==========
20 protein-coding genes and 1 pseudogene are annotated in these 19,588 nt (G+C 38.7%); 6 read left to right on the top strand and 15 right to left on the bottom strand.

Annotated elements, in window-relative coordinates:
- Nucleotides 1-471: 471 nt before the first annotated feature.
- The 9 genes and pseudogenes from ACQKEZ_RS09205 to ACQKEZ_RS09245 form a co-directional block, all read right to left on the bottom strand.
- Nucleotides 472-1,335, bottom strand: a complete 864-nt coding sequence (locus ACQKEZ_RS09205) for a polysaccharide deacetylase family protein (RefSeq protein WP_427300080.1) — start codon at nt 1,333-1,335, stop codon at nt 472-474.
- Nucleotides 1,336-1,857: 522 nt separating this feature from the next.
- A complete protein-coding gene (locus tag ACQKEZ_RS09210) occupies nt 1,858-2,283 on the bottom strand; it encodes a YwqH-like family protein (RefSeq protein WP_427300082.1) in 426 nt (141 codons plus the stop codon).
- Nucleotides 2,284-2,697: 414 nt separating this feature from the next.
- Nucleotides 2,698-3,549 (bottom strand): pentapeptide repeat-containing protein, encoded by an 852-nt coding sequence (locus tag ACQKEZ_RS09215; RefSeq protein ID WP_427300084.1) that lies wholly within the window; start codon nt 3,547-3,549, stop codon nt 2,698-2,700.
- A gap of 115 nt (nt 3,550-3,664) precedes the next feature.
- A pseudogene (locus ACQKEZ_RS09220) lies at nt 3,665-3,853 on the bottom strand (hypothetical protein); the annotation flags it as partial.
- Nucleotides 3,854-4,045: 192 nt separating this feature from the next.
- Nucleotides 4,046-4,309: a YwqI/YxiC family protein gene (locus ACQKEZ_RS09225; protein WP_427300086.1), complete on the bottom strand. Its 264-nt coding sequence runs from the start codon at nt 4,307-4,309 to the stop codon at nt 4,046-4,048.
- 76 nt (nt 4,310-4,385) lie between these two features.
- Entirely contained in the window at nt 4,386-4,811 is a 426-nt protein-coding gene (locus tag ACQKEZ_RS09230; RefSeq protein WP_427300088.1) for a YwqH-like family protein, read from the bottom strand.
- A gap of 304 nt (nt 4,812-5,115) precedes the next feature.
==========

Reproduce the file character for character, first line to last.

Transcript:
20 protein-coding genes and 1 pseudogene are annotated in these 19,588 nt (G+C 38.7%); 6 read left to right on the top strand and 15 right to left on the bottom strand.

Annotated elements, in window-relative coordinates:
- Nucleotides 1-471: 471 nt before the first annotated feature.
- The 9 genes and pseudogenes from ACQKEZ_RS09205 to ACQKEZ_RS09245 form a co-directional block, all read right to left on the bottom strand.
- Nucleotides 472-1,335, bottom strand: a complete 864-nt coding sequence (locus ACQKEZ_RS09205) for a polysaccharide deacetylase family protein (RefSeq protein WP_427300080.1) — start codon at nt 1,333-1,335, stop codon at nt 472-474.
- Nucleotides 1,336-1,857: 522 nt separating this feature from the next.
- A complete protein-coding gene (locus tag ACQKEZ_RS09210) occupies nt 1,858-2,283 on the bottom strand; it encodes a YwqH-like family protein (RefSeq protein WP_427300082.1) in 426 nt (141 codons plus the stop codon).
- Nucleotides 2,284-2,697: 414 nt separating this feature from the next.
- Nucleotides 2,698-3,549 (bottom strand): pentapeptide repeat-containing protein, encoded by an 852-nt coding sequence (locus tag ACQKEZ_RS09215; RefSeq protein ID WP_427300084.1) that lies wholly within the window; start codon nt 3,547-3,549, stop codon nt 2,698-2,700.
- A gap of 115 nt (nt 3,550-3,664) precedes the next feature.
- A pseudogene (locus ACQKEZ_RS09220) lies at nt 3,665-3,853 on the bottom strand (hypothetical protein); the annotation flags it as partial.
- Nucleotides 3,854-4,045: 192 nt separating this feature from the next.
- Nucleotides 4,046-4,309: a YwqI/YxiC family protein gene (locus ACQKEZ_RS09225; protein WP_427300086.1), complete on the bottom strand. Its 264-nt coding sequence runs from the start codon at nt 4,307-4,309 to the stop codon at nt 4,046-4,048.
- 76 nt (nt 4,310-4,385) lie between these two features.
- Entirely contained in the window at nt 4,386-4,811 is a 426-nt protein-coding gene (locus tag ACQKEZ_RS09230; RefSeq protein WP_427300088.1) for a YwqH-like family protein, read from the bottom strand.
- A gap of 304 nt (nt 4,812-5,115) precedes the next feature.